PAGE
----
Is Oprah a religious icon?
No, seriously, I’m actually asking this. I can’t believe that I am actually asking this, but I am, because according to the New York Post, a Yale professor who has studied almost every episode of The Oprah Winfrey Show show from the last 12 years says the enormous success of the talk show queen is down to one thing and one thing only; “she has transformed herself into the equivalent of a religious icon.”
Yale religion professor Kathryn Lofton writes in her new book, “Oprah: The Gospel of an Icon”;
“By using the techniques of a preacher, Oprah has been able to create a new “gospel” that goes beyond just being a simple daytime TV show.. Gospel is a word that means ‘good news,’ Oprah says that the good news is ‘you.'”
Thus, the professor is arguing that “Oprah” is effectively a religion icon. No, I’m not kidding.
Lofton isn’t arguing that Oprah’s followers admire her as a sort of god, (which, judging by the way some of her audience members act, is probably very true), instead she is arguing that Oprah herself gets her message across, by using the language and trappings of traditional religion. The New York Post note that; “a mix of southern preacher’s rhythmic speech patterns with a sermon-like structure for each show, [meant that] Oprah could tackle subjects ranging from spousal abuse to the best pair of Ugg boots.”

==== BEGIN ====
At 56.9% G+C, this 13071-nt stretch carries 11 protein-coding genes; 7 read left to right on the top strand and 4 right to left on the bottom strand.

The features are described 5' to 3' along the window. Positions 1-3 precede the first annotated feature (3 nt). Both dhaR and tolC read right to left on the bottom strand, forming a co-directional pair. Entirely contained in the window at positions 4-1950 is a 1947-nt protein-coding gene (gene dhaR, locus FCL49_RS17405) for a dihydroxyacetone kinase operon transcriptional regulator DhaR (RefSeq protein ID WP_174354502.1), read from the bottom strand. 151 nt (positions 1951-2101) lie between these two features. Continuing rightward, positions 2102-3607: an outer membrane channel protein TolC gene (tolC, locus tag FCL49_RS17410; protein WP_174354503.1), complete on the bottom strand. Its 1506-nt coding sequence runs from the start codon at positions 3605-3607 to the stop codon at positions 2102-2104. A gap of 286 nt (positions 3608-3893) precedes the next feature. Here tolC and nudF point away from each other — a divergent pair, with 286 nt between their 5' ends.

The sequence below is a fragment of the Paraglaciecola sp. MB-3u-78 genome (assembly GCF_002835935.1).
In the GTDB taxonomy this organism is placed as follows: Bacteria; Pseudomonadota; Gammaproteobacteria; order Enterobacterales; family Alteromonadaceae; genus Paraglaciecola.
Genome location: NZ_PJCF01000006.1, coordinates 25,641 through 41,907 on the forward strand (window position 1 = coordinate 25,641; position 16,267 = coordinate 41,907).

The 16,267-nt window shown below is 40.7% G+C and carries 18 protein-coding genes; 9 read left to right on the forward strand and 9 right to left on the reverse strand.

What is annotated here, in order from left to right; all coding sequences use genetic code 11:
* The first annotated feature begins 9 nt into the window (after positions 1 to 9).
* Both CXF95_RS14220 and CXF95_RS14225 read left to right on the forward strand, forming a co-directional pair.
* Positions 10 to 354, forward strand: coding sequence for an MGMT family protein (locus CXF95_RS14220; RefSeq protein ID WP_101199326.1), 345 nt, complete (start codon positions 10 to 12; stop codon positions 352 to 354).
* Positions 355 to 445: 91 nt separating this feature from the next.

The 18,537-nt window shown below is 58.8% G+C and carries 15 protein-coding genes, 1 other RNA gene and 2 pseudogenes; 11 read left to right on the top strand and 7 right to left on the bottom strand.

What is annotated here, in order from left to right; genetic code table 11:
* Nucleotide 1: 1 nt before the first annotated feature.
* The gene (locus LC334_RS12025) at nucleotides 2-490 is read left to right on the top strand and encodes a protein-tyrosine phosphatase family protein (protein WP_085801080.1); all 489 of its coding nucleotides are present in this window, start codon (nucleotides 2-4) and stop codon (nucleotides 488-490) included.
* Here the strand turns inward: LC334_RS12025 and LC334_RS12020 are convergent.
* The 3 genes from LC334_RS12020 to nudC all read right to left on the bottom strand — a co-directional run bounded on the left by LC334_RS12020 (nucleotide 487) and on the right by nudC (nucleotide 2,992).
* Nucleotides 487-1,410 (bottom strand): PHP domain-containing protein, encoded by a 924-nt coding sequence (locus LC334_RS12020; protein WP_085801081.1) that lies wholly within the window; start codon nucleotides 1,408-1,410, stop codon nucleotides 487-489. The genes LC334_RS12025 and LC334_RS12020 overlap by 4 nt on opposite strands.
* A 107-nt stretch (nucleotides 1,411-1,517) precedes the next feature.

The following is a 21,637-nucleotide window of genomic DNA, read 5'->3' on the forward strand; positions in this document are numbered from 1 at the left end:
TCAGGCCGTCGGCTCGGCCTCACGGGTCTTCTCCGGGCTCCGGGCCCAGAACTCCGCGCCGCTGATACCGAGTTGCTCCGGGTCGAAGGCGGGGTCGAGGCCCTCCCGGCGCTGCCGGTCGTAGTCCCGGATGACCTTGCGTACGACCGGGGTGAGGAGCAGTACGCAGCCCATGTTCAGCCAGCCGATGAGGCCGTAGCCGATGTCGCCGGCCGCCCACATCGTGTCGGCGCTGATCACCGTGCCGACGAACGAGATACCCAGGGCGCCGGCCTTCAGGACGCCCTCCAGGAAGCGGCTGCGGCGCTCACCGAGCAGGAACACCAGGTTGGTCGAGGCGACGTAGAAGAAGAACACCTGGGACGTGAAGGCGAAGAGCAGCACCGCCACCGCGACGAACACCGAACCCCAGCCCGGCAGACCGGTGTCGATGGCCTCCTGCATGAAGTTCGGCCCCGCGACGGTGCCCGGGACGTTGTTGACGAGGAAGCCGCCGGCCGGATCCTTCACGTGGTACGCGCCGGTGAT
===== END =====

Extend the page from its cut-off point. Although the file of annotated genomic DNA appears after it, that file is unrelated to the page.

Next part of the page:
Lofton believes she can pinpoint the moment Oprah went from being a successful talk-show host to a religious icon in 1994. At that time Oprah said;
“The time has come for this genre of talk shows to move on from dysfunctional whining and complaining and blaming… I have had enough of people’s dysfunction.”
Lofon argues that this “spiritual revelation” was converted into a “corporate makeover” with her show becoming “Change Your Life TV.” Lofton told the Post;
“As a part of this new look and focus for the show, she began to develop her brand, including, eventually, the book club, the magazine, the Web site, and her Angel Network.”
Lofton argues that the message of Oprah’s shows became “a consistent gospel, The Gospel of You” She argues that her shows were geared toward the discovery of yourself as the source for change; in yourself and in the world. She says; “Oprah says, first, you don’t have to be perfect; and second, she gives endless advice so you might try to be [perfect].”
It is these elements which (at least in the professors mind) provide the successful formula for her religion. She says; “the double whammy of being forgiven for your shortcomings and simultaneously being shown what you ought to be doing; reading books, giving to charity, etc, is the secret of Oprah’s success”
Yeah, I don’t get it either.